Plumage patterns of melanerpine (Melanerpes-Sphyrapicus) woodpeckers are strikingly diverse. Understanding the evolution and function of this diversity is challenging because of the difficulty of quantifying plumage patterns. We use a three-dimensional space to characterize the evolution of melanerpine achromatic plumage patterns. The axes of the space are three pattern features (spatial frequency, orientation, and contrast) quantified using two-dimensional fast Fourier transformation of museum specimen images. Mapping plumage in pattern space reveals differences in how species and subclades occupy the space. To quantify these differences, we derive two new measures of pattern: pattern diversity (diversity across plumage patches within a species) and pattern uniqueness (divergence of patterns from those of other species). We estimate that the melanerpine ancestor had mottled plumage and find that pattern traits across patches and subclades evolve at different rates. We also find that smaller species are more likely to display horizontal face patterning. We promote pattern spaces as powerful tools for investigating animal pattern evolution.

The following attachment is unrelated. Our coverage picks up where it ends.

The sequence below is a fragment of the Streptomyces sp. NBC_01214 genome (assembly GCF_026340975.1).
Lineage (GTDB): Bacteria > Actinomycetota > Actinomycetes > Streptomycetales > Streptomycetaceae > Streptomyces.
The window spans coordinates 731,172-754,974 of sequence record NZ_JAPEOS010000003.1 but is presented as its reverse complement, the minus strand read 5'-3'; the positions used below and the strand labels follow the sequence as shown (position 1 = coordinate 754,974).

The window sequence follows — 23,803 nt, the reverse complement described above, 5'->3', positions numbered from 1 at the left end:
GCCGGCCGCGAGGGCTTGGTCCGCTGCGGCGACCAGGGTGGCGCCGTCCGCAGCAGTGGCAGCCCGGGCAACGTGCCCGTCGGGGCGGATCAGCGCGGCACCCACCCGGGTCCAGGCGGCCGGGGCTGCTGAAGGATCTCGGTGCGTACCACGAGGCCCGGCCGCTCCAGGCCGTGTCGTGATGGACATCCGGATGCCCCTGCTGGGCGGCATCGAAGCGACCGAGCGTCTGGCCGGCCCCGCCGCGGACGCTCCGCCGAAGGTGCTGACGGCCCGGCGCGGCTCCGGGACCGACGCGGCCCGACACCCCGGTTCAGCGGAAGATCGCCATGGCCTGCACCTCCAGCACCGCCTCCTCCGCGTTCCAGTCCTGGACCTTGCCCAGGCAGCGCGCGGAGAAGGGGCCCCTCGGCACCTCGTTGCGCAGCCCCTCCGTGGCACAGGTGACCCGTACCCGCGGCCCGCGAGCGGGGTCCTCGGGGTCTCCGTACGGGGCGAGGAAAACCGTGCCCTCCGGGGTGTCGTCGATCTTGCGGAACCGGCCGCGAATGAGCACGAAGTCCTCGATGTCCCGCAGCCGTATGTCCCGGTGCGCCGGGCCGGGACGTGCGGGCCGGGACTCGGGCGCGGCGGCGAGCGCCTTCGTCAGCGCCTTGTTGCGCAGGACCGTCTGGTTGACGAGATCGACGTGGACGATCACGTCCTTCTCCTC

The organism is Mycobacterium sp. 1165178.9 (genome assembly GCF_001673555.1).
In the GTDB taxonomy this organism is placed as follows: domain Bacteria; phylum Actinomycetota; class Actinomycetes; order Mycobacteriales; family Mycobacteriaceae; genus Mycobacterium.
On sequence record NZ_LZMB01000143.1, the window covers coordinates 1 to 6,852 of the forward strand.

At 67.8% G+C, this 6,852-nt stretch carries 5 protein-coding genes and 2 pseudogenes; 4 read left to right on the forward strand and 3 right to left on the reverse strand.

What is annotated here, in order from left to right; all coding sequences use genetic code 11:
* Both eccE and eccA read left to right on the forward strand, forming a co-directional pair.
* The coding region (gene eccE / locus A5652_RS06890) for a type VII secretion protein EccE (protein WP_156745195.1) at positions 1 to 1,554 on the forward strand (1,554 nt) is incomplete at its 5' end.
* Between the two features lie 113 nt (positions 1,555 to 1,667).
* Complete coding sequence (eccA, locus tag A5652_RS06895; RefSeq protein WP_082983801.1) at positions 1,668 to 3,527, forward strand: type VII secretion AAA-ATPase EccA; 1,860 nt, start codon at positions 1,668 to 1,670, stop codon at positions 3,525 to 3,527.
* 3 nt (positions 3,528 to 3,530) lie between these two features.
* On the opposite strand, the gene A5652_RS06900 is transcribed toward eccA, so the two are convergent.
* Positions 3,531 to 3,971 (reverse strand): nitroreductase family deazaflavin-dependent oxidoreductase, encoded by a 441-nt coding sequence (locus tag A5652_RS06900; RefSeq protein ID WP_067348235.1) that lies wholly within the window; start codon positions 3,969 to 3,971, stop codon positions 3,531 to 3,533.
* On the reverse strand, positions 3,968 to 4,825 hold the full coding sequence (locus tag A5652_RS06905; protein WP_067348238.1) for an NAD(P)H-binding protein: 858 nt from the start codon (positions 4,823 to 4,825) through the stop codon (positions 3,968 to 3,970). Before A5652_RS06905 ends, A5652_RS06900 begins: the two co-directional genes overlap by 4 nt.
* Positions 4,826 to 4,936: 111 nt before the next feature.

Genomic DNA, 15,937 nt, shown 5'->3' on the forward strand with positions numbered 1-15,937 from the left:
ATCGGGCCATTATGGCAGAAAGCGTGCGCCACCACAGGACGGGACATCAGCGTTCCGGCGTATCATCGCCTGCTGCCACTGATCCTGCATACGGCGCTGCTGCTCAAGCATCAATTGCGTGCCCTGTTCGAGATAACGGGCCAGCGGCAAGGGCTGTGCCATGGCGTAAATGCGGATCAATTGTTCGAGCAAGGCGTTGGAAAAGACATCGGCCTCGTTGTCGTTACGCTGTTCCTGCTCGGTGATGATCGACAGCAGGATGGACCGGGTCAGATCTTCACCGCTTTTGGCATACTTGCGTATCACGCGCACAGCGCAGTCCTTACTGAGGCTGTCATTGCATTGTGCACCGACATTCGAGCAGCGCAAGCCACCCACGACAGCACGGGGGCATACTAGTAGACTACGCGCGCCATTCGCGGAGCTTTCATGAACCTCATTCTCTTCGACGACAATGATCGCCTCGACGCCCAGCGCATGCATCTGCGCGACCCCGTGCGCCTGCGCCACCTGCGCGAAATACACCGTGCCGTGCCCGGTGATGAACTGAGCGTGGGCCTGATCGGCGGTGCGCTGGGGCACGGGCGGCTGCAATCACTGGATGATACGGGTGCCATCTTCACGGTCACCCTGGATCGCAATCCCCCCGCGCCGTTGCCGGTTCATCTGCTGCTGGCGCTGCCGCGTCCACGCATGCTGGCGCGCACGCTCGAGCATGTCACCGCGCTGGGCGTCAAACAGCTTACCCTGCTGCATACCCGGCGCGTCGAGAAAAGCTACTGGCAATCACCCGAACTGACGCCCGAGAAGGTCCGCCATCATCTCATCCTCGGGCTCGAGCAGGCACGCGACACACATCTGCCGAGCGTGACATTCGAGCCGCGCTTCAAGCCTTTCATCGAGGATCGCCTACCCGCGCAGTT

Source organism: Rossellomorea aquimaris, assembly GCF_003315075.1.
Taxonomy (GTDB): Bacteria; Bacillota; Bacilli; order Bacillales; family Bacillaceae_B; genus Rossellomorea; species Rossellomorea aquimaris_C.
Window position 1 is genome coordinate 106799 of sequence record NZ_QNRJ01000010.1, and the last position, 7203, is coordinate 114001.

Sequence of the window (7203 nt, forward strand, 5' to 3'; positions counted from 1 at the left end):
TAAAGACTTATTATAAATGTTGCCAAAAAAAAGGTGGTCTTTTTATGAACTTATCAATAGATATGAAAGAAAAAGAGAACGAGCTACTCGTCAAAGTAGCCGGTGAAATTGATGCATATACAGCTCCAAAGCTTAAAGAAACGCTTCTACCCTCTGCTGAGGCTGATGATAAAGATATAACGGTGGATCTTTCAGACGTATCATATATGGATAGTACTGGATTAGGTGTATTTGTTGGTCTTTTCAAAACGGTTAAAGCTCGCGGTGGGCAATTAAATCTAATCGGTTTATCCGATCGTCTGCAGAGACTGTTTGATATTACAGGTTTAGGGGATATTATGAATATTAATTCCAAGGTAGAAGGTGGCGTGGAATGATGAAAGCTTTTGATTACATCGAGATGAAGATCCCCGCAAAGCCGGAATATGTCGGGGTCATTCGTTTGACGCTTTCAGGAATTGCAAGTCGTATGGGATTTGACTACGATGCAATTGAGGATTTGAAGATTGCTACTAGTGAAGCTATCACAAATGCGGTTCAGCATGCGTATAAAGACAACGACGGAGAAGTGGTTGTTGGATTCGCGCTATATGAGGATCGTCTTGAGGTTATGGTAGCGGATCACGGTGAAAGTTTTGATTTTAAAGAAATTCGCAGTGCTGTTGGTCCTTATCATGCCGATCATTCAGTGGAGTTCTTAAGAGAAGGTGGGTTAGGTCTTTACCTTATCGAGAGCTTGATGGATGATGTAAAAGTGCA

All Science Journal Classification (ASJC) codes
- Ecology, Evolution, Behavior and Systematics
- Fourier analysis
- animal patterns
- melanerpine woodpecker
- pattern morphospace
- plumage pattern evolution